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Building Books – Installing the Cornerstone

Moving away from permanent structures, this next book takes us full circle back to my story of the Golden Gate Bridge and the historical photograph that hangs on the wall in our home.  China Clipper: The Age of the Great Flying Boats tells the story of the building of these flying boats and their too short history.  I learned about this book while reading the author’s credits of another book I read, SKYGODS: The Fall of Pan Am written by Robert Gandt.


This book told the story of how that Sikorsky S-42 came to fly through the incomplete Golden Gate Bridge in 1935.


It interwove stories of aviation legends Charles Lindbergh and Howard Hughes with Juan Tripp, head of Pan AM and influential advocate for the flying boat.  Wanting to ensure the delivery of a flying boat, Tripp would play the major airframe competitors at that time—Sikorsky, Boeing, and Martin—against each other to ensure timely delivery of his planes for the maiden flight of the China Clipper

Set in an age before airports and airplane passenger service, the flying boats offered a record-breaking fast transportation option for anyone near a body of water since that was all that was needed for landing and take off.  World War II and the recognition of strategic value in land-based airstrips sadly cut the life of these graceful planes short.  But these planes paved the way for the rise of commercial aviation even though the very success of land-based aviation would mean the demise of these glamorous, water-based planes.  This is vividly seen captured in a photo from the book of a Boeing 314 sitting at anchor at New York’s La Guardia airport with a Douglass DC-4 overhead taking off on a flight to Europe.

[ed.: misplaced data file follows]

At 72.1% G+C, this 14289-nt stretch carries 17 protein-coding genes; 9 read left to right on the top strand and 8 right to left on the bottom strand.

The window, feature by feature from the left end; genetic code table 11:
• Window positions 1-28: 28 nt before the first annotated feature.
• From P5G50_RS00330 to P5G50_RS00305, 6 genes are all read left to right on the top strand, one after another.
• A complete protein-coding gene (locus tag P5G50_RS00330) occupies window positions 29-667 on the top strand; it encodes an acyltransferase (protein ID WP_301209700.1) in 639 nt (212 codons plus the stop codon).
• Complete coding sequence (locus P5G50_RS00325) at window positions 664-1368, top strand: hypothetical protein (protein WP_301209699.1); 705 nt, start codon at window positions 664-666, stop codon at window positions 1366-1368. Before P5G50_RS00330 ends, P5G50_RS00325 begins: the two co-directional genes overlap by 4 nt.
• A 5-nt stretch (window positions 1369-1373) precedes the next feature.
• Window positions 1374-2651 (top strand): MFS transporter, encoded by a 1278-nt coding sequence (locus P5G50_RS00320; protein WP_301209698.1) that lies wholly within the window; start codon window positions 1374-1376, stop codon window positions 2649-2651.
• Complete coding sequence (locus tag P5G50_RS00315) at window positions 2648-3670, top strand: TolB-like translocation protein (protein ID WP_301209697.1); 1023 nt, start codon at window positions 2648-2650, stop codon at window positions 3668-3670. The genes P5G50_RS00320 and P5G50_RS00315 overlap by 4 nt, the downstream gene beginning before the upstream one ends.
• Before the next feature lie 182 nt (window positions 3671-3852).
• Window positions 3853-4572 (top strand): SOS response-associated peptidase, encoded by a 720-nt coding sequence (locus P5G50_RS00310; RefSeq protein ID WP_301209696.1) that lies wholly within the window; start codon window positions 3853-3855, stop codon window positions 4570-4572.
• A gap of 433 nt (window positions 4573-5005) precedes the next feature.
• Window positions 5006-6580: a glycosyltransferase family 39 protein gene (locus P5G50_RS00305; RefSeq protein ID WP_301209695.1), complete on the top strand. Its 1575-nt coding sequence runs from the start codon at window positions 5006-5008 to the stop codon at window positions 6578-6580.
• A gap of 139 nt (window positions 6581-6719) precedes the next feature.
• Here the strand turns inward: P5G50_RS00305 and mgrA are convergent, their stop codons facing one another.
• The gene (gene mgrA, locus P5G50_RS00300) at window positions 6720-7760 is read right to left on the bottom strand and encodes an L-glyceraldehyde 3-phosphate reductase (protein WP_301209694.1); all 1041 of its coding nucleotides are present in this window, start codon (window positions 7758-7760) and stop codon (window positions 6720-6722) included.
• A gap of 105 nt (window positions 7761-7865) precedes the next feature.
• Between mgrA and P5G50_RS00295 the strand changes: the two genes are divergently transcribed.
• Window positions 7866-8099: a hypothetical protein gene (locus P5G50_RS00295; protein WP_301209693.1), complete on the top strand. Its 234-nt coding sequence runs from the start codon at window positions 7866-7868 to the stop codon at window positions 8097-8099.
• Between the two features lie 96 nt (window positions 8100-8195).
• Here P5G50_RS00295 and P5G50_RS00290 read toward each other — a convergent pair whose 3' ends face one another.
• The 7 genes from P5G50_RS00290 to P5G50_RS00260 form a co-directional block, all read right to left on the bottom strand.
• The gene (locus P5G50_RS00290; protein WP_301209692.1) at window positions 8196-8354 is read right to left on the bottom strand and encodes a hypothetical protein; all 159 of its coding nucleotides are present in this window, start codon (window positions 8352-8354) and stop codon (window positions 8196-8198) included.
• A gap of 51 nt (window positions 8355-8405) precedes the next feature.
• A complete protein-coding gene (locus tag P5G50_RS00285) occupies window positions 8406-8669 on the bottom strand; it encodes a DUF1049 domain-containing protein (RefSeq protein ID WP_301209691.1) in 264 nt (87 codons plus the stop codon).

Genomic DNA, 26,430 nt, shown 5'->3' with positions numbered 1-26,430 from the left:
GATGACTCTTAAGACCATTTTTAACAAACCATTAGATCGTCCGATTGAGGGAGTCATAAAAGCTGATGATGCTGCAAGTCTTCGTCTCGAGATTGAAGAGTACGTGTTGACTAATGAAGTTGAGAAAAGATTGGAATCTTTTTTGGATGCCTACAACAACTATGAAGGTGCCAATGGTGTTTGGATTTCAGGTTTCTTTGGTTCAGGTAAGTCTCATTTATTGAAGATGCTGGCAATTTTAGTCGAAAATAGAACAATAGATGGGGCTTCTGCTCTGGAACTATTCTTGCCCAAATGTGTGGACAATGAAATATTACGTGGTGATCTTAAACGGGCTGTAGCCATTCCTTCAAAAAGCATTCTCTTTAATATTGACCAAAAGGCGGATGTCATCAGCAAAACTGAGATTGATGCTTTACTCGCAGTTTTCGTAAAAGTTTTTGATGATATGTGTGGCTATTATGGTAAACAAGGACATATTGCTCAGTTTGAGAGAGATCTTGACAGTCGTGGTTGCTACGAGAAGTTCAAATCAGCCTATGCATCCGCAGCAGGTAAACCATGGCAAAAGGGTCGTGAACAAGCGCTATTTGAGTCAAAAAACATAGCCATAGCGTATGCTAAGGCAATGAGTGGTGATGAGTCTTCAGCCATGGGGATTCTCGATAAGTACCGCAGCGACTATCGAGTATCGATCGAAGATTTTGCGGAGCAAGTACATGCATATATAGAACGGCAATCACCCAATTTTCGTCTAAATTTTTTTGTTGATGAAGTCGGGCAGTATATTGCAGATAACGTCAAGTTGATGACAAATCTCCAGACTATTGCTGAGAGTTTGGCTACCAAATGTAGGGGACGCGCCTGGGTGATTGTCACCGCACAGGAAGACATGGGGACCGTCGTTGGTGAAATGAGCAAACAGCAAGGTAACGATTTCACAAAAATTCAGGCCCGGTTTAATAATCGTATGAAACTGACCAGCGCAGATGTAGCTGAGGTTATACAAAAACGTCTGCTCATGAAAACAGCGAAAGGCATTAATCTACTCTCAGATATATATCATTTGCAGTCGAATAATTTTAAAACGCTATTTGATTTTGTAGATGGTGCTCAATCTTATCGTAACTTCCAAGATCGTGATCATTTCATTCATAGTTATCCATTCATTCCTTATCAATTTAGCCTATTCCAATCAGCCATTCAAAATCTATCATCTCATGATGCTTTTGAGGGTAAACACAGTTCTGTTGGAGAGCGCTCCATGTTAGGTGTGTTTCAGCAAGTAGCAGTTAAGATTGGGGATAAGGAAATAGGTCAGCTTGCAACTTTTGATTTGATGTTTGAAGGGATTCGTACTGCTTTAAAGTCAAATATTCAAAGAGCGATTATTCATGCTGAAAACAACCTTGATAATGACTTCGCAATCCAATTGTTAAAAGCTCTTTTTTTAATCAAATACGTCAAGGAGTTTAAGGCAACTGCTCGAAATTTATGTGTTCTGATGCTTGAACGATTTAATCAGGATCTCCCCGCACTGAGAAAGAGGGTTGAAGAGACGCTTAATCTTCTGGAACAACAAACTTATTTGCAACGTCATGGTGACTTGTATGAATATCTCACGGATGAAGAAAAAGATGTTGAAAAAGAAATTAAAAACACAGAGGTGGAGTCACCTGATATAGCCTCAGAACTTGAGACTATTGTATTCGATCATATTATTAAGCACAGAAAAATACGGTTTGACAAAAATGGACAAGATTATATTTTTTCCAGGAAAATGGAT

In spite of the flying boat’s short life, for me this story painted color on to that 75 year old sepia photograph of the Sikorsky S-42 soaring past the Golden Gate with the romance of this early age of aviation, details invisible to the eye.

Reading these two books by Robert Gandt prompted me to seek out more books on the building of airplanes.  Interestingly, I have my wife to thank for finding a book I never would have discovered.  Being an avid estate sale shopper, she found Howard Hughes and his Flying Boat by Capt. Charles Barton, USN (Ret.).  I don’t know what she paid for this book and I don’t know if she realized it at the time but the original owner (name illegible) bought it in Long Beach, CA in 1983 and the composite flight crew photo inside the cover is autographed by Howard Hughes’ Crew Chief, C. Jucker.

HowardHughes book

Many books have been written about the life of the reclusive and eccentric Howard Hughes, but this book mainly focused on the building of the Spruce Goose.  This huge plane measured 320 foot wingtip to wingtip and was powered by eight propeller driven engines.  To put this into perspective, you could park a modern day DC-10 under each wing.


Hughes’ vision was to build a troop transport that could carry 750 troops along with provisions and a Sherman tank.  The motivation for this plane was to transport military personnel for the war effort in Europe via air thus avoiding transit by sea, which was vulnerable to German U-boats attack prevalent in the Atlantic at the time.  And since metal was sorely needed for war weapons, Hughes chose to build with laminated plywood.  Sadly this story as so many, fell prey to the political maneuvers of war time congressmen and only one such plane was ever built and never used for its primary purpose.